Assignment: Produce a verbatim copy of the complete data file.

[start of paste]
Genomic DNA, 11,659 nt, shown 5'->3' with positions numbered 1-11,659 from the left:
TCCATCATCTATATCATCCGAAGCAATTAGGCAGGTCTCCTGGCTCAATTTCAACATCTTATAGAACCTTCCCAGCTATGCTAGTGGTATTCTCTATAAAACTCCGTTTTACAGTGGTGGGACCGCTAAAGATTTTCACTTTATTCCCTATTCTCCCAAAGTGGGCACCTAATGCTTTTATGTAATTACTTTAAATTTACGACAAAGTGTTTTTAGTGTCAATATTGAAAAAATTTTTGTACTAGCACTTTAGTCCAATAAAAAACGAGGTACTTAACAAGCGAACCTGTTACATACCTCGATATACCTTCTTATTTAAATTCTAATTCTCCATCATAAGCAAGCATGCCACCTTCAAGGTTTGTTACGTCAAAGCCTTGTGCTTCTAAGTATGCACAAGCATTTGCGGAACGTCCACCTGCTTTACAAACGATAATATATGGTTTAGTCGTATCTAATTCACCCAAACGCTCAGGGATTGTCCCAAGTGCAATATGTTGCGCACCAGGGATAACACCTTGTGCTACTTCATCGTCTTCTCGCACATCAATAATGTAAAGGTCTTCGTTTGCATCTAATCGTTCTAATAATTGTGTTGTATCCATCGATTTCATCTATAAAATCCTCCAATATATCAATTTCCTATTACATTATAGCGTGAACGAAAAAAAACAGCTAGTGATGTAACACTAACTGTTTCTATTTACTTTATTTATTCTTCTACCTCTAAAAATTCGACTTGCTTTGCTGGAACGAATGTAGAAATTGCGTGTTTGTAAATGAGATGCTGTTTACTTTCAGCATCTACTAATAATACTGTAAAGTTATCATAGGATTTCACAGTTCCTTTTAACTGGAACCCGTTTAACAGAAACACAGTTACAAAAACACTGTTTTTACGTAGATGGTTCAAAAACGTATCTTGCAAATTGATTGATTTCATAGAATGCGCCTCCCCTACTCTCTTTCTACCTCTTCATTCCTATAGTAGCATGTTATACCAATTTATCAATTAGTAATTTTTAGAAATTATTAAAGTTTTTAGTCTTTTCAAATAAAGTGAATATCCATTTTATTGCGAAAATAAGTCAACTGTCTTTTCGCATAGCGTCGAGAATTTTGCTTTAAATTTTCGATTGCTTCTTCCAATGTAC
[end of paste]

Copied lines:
Genomic DNA, 11,659 nt, shown 5'->3' with positions numbered 1-11,659 from the left:
TCCATCATCTATATCATCCGAAGCAATTAGGCAGGTCTCCTGGCTCAATTTCAACATCTTATAGAACCTTCCCAGCTATGCTAGTGGTATTCTCTATAAAACTCCGTTTTACAGTGGTGGGACCGCTAAAGATTTTCACTTTATTCCCTATTCTCCCAAAGTGGGCACCTAATGCTTTTATGTAATTACTTTAAATTTACGACAAAGTGTTTTTAGTGTCAATATTGAAAAAATTTTTGTACTAGCACTTTAGTCCAATAAAAAACGAGGTACTTAACAAGCGAACCTGTTACATACCTCGATATACCTTCTTATTTAAATTCTAATTCTCCATCATAAGCAAGCATGCCACCTTCAAGGTTTGTTACGTCAAAGCCTTGTGCTTCTAAGTATGCACAAGCATTTGCGGAACGTCCACCTGCTTTACAAACGATAATATATGGTTTAGTCGTATCTAATTCACCCAAACGCTCAGGGATTGTCCCAAGTGCAATATGTTGCGCACCAGGGATAACACCTTGTGCTACTTCATCGTCTTCTCGCACATCAATAATGTAAAGGTCTTCGTTTGCATCTAATCGTTCTAATAATTGTGTTGTATCCATCGATTTCATCTATAAAATCCTCCAATATATCAATTTCCTATTACATTATAGCGTGAACGAAAAAAAACAGCTAGTGATGTAACACTAACTGTTTCTATTTACTTTATTTATTCTTCTACCTCTAAAAATTCGACTTGCTTTGCTGGAACGAATGTAGAAATTGCGTGTTTGTAAATGAGATGCTGTTTACTTTCAGCATCTACTAATAATACTGTAAAGTTATCATAGGATTTCACAGTTCCTTTTAACTGGAACCCGTTTAACAGAAACACAGTTACAAAAACACTGTTTTTACGTAGATGGTTCAAAAACGTATCTTGCAAATTGATTGATTTCATAGAATGCGCCTCCCCTACTCTCTTTCTACCTCTTCATTCCTATAGTAGCATGTTATACCAATTTATCAATTAGTAATTTTTAGAAATTATTAAAGTTTTTAGTCTTTTCAAATAAAGTGAATATCCATTTTATTGCGAAAATAAGTCAACTGTCTTTTCGCATAGCGTCGAGAATTTTGCTTTAAATTTTCGATTGCTTCTTCCAATGTAC